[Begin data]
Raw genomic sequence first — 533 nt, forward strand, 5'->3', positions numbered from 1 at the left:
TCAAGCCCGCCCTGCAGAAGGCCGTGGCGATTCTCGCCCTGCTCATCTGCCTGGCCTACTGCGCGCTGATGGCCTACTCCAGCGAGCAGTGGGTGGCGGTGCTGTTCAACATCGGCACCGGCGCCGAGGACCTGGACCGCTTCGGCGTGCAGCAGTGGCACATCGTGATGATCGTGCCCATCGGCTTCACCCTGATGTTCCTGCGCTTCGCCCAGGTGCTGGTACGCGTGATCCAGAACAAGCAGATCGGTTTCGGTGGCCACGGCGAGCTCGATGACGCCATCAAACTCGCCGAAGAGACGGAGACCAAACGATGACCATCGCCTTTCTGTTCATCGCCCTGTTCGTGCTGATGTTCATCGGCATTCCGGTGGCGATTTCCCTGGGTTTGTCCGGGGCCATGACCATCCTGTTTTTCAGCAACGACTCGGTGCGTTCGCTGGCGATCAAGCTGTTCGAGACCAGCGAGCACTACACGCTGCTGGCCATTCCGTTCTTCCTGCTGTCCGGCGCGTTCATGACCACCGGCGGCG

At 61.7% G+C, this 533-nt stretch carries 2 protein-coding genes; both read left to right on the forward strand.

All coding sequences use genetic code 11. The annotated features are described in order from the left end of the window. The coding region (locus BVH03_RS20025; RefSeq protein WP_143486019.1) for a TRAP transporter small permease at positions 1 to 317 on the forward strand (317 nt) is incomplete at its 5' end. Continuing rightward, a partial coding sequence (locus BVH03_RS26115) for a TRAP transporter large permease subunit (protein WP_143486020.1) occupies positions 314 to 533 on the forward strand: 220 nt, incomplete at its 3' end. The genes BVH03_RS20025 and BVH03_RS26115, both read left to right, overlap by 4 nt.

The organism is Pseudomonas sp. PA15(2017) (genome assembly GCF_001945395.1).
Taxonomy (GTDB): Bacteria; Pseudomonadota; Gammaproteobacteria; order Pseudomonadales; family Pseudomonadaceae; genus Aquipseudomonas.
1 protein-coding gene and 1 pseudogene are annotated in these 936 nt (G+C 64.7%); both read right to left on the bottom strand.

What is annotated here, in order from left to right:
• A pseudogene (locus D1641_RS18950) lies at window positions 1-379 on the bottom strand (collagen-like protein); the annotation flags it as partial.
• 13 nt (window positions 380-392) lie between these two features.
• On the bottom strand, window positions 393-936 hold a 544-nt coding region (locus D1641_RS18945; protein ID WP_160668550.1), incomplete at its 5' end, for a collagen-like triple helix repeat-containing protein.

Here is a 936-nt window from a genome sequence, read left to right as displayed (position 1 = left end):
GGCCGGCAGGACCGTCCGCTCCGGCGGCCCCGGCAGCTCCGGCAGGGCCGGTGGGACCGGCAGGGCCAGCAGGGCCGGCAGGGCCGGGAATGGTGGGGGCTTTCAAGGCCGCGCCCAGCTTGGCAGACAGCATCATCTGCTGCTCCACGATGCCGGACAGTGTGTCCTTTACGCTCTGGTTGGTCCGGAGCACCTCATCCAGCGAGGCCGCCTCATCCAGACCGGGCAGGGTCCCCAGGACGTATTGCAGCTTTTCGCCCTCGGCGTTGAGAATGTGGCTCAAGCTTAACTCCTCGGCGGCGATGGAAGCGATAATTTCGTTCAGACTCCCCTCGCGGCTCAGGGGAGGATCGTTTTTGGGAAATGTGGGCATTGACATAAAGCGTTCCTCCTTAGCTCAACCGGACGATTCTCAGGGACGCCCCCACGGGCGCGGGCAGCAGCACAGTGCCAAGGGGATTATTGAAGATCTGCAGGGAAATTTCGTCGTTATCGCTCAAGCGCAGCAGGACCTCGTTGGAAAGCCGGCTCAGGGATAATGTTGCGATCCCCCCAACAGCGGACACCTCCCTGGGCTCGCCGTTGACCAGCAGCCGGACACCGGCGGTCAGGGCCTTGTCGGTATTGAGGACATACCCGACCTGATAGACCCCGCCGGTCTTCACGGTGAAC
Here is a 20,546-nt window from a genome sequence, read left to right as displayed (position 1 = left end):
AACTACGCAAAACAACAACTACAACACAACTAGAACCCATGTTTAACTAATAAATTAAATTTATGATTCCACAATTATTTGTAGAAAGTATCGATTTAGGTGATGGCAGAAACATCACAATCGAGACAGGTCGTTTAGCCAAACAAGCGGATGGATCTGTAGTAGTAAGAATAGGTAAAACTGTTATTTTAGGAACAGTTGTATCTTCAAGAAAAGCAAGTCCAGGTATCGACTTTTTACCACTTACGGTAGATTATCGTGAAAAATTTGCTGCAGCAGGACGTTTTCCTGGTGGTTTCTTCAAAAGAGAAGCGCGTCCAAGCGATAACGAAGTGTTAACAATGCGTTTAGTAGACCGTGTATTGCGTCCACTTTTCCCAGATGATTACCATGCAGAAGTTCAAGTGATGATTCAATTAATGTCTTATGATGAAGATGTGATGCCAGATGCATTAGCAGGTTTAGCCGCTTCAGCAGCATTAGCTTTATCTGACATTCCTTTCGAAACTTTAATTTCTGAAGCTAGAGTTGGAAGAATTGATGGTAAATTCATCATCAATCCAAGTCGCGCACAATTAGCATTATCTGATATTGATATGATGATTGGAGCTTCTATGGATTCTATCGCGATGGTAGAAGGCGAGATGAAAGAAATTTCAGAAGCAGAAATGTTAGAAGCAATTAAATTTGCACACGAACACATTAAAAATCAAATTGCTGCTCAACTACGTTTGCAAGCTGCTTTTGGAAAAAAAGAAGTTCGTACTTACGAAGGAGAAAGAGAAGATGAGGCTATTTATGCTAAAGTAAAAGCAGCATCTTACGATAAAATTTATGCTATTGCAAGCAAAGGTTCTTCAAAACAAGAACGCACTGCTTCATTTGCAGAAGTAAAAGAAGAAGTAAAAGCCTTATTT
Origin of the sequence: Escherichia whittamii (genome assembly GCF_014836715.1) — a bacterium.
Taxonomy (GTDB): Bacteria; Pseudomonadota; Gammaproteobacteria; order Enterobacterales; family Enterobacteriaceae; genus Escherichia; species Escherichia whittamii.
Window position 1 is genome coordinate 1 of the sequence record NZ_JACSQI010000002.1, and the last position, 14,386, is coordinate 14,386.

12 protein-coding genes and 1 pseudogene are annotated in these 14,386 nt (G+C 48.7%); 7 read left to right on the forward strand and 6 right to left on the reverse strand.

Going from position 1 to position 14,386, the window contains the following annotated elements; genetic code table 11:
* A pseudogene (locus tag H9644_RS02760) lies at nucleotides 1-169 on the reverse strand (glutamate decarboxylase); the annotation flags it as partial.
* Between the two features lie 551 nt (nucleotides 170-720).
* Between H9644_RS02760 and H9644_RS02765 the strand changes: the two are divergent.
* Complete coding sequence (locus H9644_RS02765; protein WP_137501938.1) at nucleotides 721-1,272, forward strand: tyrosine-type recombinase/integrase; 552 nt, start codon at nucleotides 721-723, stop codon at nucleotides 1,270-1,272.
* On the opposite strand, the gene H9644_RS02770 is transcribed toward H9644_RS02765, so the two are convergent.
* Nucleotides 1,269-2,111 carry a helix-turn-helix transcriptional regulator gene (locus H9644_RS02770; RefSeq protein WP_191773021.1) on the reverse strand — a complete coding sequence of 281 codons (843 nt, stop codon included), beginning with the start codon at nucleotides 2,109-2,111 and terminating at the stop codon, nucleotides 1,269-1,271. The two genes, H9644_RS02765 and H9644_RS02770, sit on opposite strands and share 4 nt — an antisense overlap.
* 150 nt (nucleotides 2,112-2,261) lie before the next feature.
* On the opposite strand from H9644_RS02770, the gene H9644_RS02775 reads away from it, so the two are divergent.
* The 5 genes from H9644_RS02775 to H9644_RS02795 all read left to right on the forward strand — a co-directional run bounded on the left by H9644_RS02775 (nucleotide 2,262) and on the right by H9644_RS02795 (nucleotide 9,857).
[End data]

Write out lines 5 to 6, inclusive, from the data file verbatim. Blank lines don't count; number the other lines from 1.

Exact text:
The organism is Pseudomonas sp. PA15(2017) (genome assembly GCF_001945395.1).
Taxonomy (GTDB): Bacteria; Pseudomonadota; Gammaproteobacteria; order Pseudomonadales; family Pseudomonadaceae; genus Aquipseudomonas.